Back in the sixties and seventies, a very popular saying and philosophy was “Carpe Diem!” which is Latin for “seize the day.” Back then it was a way of saying “live for today” because who knows what will be coming tomorrow. There was a whole school of poetry based around it to rationalize doing dangerous and daring things, especially involving sex. The whole thrust of the thing was that if you died suddenly, you would never have had the exciting and thrilling adventures you would have if you would just “Seize the Day.” They stole this from Christ who had a completely different meaning in mind when He said, “Consider the lilies . . .” Christ was urging us to love others now and not wait until we were comfortably well off. He was also urging us not to worry about the future but to put our trust in God—and we should.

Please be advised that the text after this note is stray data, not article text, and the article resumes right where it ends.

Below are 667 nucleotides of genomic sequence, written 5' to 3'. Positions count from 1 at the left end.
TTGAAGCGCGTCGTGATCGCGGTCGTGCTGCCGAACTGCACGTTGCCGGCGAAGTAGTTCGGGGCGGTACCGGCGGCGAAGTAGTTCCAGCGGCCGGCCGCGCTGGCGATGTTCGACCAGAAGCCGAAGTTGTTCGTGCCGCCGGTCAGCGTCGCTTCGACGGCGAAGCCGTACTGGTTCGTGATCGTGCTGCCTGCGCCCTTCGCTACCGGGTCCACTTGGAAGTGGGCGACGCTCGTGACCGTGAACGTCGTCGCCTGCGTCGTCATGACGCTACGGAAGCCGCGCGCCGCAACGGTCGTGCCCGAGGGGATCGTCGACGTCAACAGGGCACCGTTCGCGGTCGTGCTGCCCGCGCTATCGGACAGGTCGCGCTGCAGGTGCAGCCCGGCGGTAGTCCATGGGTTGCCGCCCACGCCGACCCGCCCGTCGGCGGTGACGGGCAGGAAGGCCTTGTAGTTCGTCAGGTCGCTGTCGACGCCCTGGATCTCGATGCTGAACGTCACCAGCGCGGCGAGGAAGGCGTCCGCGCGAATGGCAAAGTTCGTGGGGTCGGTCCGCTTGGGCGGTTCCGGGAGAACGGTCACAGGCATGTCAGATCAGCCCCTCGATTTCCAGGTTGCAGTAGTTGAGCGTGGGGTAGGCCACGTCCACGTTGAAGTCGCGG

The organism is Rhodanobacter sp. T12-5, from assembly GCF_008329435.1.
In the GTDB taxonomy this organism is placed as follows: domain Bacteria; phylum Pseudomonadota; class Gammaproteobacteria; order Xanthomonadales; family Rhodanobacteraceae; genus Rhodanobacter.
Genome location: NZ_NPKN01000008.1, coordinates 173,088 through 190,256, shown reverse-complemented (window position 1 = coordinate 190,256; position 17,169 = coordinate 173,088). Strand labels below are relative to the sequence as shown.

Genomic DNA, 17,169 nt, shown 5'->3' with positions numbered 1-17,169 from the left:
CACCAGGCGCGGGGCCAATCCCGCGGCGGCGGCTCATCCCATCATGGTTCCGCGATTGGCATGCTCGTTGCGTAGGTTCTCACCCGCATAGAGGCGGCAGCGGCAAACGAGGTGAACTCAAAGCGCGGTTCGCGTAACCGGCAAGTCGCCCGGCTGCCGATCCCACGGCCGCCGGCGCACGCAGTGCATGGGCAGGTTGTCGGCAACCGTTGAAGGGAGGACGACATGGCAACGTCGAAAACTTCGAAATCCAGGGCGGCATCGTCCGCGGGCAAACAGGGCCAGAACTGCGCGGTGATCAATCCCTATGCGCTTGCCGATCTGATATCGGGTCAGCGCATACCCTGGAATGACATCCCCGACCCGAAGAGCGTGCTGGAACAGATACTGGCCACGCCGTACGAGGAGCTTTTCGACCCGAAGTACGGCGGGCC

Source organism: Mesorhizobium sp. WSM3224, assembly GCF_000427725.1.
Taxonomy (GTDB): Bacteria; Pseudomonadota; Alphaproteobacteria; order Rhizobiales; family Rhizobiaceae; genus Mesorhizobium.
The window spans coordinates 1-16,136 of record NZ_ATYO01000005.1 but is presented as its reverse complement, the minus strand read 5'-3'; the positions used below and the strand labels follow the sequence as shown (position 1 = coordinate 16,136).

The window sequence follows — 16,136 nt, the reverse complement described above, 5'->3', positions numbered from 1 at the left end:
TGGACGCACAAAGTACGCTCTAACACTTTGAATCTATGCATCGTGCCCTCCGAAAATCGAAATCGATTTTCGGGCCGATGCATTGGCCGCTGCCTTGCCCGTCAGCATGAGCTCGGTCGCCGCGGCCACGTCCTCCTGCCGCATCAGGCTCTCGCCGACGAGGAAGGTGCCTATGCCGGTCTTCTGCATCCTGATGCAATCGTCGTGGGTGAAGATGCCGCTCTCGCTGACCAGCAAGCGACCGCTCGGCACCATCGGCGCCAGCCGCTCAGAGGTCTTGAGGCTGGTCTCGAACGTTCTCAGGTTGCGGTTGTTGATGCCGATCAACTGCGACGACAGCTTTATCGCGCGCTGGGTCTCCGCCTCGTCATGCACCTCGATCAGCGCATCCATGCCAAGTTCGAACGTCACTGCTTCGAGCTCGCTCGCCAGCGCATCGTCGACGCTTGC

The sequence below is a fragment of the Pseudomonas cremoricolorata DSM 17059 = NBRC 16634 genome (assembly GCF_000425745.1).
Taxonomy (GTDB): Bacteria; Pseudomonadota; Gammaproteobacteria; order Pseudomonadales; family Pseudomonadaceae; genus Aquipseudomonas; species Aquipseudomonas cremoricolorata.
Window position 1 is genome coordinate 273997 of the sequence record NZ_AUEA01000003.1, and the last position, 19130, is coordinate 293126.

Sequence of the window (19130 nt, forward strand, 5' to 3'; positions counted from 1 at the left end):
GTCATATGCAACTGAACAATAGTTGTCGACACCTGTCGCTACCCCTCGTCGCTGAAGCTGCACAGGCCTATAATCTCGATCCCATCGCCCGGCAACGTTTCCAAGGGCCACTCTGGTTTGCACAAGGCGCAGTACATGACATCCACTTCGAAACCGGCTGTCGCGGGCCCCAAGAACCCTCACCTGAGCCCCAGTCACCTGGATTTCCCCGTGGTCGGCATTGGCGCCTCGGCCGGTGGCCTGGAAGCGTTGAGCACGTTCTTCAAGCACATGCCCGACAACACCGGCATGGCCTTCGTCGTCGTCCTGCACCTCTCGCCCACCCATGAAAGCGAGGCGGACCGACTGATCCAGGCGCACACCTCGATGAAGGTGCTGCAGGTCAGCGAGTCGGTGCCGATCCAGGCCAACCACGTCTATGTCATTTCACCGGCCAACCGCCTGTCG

Consider that Twelve-Step Programs like Alcoholics Anonymous are known for using the phrase “one day at a time.” It’s nothing really new with them, but so many of us are always planning far down the road for ourselves, our spouses, our children, our work, and our churches that we frequently forget that all God ever gives us is “one day at a time.” Jesus talked about it more than once, most famously in Matthew 6:25-34, in what I call the “consider the lilies” discourse. No matter how much we want to live tomorrow today, we just can’t, nor can we relive yesterday. After my last bout with this stomach infection, I have to put together seven days with no problems so the doctor will be happy, but after just two days, there were problems, so I am starting over—one day at a time—which is what I should have done from the start. Of course we have to plan, we have to save, we have to prepare for things that are coming, but we can’t live any more than one day at a time no matter how frustrating that can be. Alcoholics, and I know several who have been sober for over twenty years or more, still only focus on one day at a time because it only takes one day to fall off the wagon. We can spend years building our reputations of integrity, honesty, decency, and righteousness, but it only takes a moment to tear it all down, irreparably. There are examples aplenty, like Lance Armstrong, Bill Cosby, Kevin Spacey, and many politicians and others whom we admired and held in high repute only to see their feet of clay bring them down—permanently. My problem-free seven days is beyond my control, but how I live each of those seven days is completely within my control. Every single day I must love others as myself (just like Karen did—God, I miss her), I must prove to be a neighbor to those I do not know, I must let kindness and peace rule my heart, and when I slip (as I frequently do), I must turn to another of those “twelve-step” devices and make amends wherever I can. I must ask forgiveness of those I hurt and of God—and during the last thirty years or so, I have done just that. It was not always so, but it is part of who I am now, how God has shaped and formed me since I became the clay in His potter’s hand. Do this today: practice kindness, be slow to anger, quick to love, and look for the best in all those around you. You only get today to do this. Re-read Matthew 6: 25-34 and pay attention. Read it aloud. Read it to those you love. Agree to practice it together. I so dearly want to get my seven days without a problem, but I can only do one day at a time no matter how badly I want it otherwise. Back when I was younger and climbed mountains in winter, I did what was called the “rest step” when at the higher altitudes that sapped your strength. You just took one step, crunching the snow, rested a second, and then took the next one. It seemed that I was making no progress at all, yet it was the only way I could reach the summit—and reach the summit I did. Do the same with every day, just do that day, rest a bit, and then do the next. It will take you to the top of Jacob’s ladder, to the very heights of heaven itself—one day at a time. It works and Christ knew it and implored you to do it. I’m going to do it today without Karen, so I'll be doing it alone unless you join me. Please do.